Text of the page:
This week’s Beijing Winter Olympics isn’t only a sporting extravaganza for China. Beijing’s top plea to countries boycotting the event was to avoid politicising the games, but instead, Chinese president Xi Jinping used the opportunity to play high politics. He met almost 20 world leaders and renewed bilateral ties with them, without physically leaving the Chinese mainland.
With United Nations General Secretary Antonio Guterres on his side, Xi Jinping tried to signal that China wants to continue promoting multilateralism that some other countries around the world have questioned. But under that guise, the Chinese President sought bilateral meetings with leaders who travelled to Beijing and promoted the exclusive ‘China club’. The conditions to join this ‘club’ required one to support the ‘China model’ and avoid even thinking about its human rights record.
Dictators and authoritarian leaders have naturally felt the urge to join Xi’s club.
Leaders part of the ‘China club’
On 4 February, Xi held bilateral talks with Russian President Vladimir Putin to strengthen their strategic partnership. “A few international forces continue to stubbornly pursue unilateralism, resort to power politics, interfere in the internal affairs of other countries, harm the legitimate rights and interests of other countries, create confusion, differences and confrontations, and hinder the development and progress of human society,” said a section of lengthy joint China-Russia statement. Xi’s support for Putin’s ongoing escalation at the Russian border with Ukraine speaks about Beijing’s new confidence and comfort in great power politics.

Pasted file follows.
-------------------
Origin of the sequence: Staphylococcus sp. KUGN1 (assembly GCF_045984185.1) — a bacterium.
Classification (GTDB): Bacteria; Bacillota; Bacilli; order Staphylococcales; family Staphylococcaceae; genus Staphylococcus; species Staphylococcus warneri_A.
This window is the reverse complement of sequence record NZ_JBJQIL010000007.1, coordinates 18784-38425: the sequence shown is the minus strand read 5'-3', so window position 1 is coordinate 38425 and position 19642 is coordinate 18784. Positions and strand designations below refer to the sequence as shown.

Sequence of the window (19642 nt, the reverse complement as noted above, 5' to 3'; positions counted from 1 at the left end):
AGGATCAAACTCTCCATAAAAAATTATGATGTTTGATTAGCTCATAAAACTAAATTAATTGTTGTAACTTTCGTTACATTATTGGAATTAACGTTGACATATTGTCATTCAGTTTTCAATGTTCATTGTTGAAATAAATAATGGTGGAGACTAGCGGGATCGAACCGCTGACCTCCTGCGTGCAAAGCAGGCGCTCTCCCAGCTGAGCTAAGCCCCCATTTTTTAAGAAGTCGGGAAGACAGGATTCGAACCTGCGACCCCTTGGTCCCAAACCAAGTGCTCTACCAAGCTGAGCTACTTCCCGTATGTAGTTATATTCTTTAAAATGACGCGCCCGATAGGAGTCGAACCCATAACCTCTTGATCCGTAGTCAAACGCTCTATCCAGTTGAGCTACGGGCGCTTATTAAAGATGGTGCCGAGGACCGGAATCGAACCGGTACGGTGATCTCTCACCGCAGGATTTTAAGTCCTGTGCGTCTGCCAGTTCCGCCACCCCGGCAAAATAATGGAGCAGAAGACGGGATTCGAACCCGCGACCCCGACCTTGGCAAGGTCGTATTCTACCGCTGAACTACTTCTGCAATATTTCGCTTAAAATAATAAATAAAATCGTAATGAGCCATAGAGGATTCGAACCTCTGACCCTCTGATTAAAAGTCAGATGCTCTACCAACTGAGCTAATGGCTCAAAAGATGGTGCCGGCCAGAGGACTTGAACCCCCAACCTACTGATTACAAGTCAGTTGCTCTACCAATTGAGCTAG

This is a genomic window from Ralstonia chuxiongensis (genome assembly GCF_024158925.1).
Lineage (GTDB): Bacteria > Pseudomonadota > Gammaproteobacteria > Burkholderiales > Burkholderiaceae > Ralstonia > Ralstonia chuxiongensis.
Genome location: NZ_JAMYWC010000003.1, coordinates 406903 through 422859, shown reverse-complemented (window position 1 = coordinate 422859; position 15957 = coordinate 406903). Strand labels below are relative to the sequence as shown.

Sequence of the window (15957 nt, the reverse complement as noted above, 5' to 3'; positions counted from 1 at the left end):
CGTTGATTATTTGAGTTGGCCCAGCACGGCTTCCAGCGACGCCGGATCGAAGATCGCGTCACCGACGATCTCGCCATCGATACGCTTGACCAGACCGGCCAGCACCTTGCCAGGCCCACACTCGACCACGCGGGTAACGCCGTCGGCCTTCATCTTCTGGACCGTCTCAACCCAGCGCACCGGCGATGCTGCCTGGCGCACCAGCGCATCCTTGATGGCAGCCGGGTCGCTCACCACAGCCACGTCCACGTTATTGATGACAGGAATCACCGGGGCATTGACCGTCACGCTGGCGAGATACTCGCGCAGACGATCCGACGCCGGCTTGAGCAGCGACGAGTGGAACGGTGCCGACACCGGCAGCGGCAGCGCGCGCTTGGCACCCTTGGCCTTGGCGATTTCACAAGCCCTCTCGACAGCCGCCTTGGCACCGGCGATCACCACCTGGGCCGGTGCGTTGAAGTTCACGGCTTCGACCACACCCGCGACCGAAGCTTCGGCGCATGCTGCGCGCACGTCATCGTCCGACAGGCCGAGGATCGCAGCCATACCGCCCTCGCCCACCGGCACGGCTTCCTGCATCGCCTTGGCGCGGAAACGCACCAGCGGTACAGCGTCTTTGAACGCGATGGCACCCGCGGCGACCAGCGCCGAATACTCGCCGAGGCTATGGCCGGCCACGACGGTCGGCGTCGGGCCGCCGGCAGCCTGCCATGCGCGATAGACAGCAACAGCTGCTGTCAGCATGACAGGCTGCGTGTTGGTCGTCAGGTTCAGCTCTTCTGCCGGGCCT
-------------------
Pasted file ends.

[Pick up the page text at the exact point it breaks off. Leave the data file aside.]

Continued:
Xi kept rolling with meeting other leaders. On Saturday, he attended a Lunar New Year-themed banquet hosted for visiting leaders and Olympic officials. The banquet became an opportunity for Xi to meet more leaders of other nations for the first time since the Covid-19 outbreak in late 2019. In a large and opulent banquet hall, Xi was signalling to the world that China has arrived, and he has a sphere of influence — the rest of the world better deal with it.
The Chinese prime minister met leaders from Argentina, Poland, Serbia, Egypt, Kazakhstan, Uzbekistan, Turkmenistan, and Mongolia. But the meeting between the Argentina president and Xi showcased Beijing’s ability to conduct diplomacy during Covid-19. With a smile on his face and singing praises of the Chinese Communist Party, Argentine President Alberto Fernandez said: “We very much recognise what the Communist Party has done for China, bringing this country to the centre of the world stage”.
If the praise wasn’t enough, the Argentine ambassador to China, Sabino Vaca Narvaja, heaped further praise for the party in Chinese: “Without the Communist Party, there will be no new China”. A video of Xi responding to the ambassador’s remarks with an approving nod began trending on the Chinese version of Tiktok, Douyin.
China welcomed Argentina to the Belt and Road Initiative (BRI) by agreeing to finance infrastructure and development projects worth $23.7 billion. Out of the $23.7 billion, $14 billion has already been approved under the Strategic Dialogue for Economic Cooperation and Coordination, and the remaining $9.7 billion will be approved under the BRI. China and Argentina are already comprehensive strategic partners.